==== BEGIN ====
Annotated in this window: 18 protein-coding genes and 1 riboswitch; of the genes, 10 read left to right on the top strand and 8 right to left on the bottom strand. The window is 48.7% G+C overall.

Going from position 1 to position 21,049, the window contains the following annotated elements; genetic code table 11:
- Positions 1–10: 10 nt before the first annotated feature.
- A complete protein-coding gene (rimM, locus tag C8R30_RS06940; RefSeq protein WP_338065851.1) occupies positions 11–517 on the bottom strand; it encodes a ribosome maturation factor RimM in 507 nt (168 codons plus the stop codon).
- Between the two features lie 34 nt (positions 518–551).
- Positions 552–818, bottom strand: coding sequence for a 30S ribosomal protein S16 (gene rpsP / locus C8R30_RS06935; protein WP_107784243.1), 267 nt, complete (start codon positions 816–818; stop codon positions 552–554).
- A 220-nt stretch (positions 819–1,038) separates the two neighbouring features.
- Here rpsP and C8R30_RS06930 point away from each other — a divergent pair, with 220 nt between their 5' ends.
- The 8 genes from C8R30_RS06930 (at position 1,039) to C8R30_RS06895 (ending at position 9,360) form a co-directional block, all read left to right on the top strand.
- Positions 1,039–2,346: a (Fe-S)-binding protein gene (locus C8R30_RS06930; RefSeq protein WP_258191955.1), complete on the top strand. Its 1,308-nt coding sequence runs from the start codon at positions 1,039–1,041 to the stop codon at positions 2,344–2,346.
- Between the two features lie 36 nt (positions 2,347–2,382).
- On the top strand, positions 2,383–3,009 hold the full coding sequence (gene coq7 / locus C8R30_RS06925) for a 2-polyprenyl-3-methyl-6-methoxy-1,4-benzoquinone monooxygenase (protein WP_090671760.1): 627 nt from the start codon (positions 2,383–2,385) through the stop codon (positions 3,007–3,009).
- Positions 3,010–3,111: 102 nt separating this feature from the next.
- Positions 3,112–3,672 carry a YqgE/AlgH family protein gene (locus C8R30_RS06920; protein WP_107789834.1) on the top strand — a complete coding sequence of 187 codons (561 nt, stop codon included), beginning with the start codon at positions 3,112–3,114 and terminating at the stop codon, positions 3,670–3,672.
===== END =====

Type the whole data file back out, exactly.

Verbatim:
Annotated in this window: 18 protein-coding genes and 1 riboswitch; of the genes, 10 read left to right on the top strand and 8 right to left on the bottom strand. The window is 48.7% G+C overall.

Going from position 1 to position 21,049, the window contains the following annotated elements; genetic code table 11:
- Positions 1–10: 10 nt before the first annotated feature.
- A complete protein-coding gene (rimM, locus tag C8R30_RS06940; RefSeq protein WP_338065851.1) occupies positions 11–517 on the bottom strand; it encodes a ribosome maturation factor RimM in 507 nt (168 codons plus the stop codon).
- Between the two features lie 34 nt (positions 518–551).
- Positions 552–818, bottom strand: coding sequence for a 30S ribosomal protein S16 (gene rpsP / locus C8R30_RS06935; protein WP_107784243.1), 267 nt, complete (start codon positions 816–818; stop codon positions 552–554).
- A 220-nt stretch (positions 819–1,038) separates the two neighbouring features.
- Here rpsP and C8R30_RS06930 point away from each other — a divergent pair, with 220 nt between their 5' ends.
- The 8 genes from C8R30_RS06930 (at position 1,039) to C8R30_RS06895 (ending at position 9,360) form a co-directional block, all read left to right on the top strand.
- Positions 1,039–2,346: a (Fe-S)-binding protein gene (locus C8R30_RS06930; RefSeq protein WP_258191955.1), complete on the top strand. Its 1,308-nt coding sequence runs from the start codon at positions 1,039–1,041 to the stop codon at positions 2,344–2,346.
- Between the two features lie 36 nt (positions 2,347–2,382).
- On the top strand, positions 2,383–3,009 hold the full coding sequence (gene coq7 / locus C8R30_RS06925) for a 2-polyprenyl-3-methyl-6-methoxy-1,4-benzoquinone monooxygenase (protein WP_090671760.1): 627 nt from the start codon (positions 2,383–2,385) through the stop codon (positions 3,007–3,009).
- Positions 3,010–3,111: 102 nt separating this feature from the next.
- Positions 3,112–3,672 carry a YqgE/AlgH family protein gene (locus C8R30_RS06920; protein WP_107789834.1) on the top strand — a complete coding sequence of 187 codons (561 nt, stop codon included), beginning with the start codon at positions 3,112–3,114 and terminating at the stop codon, positions 3,670–3,672.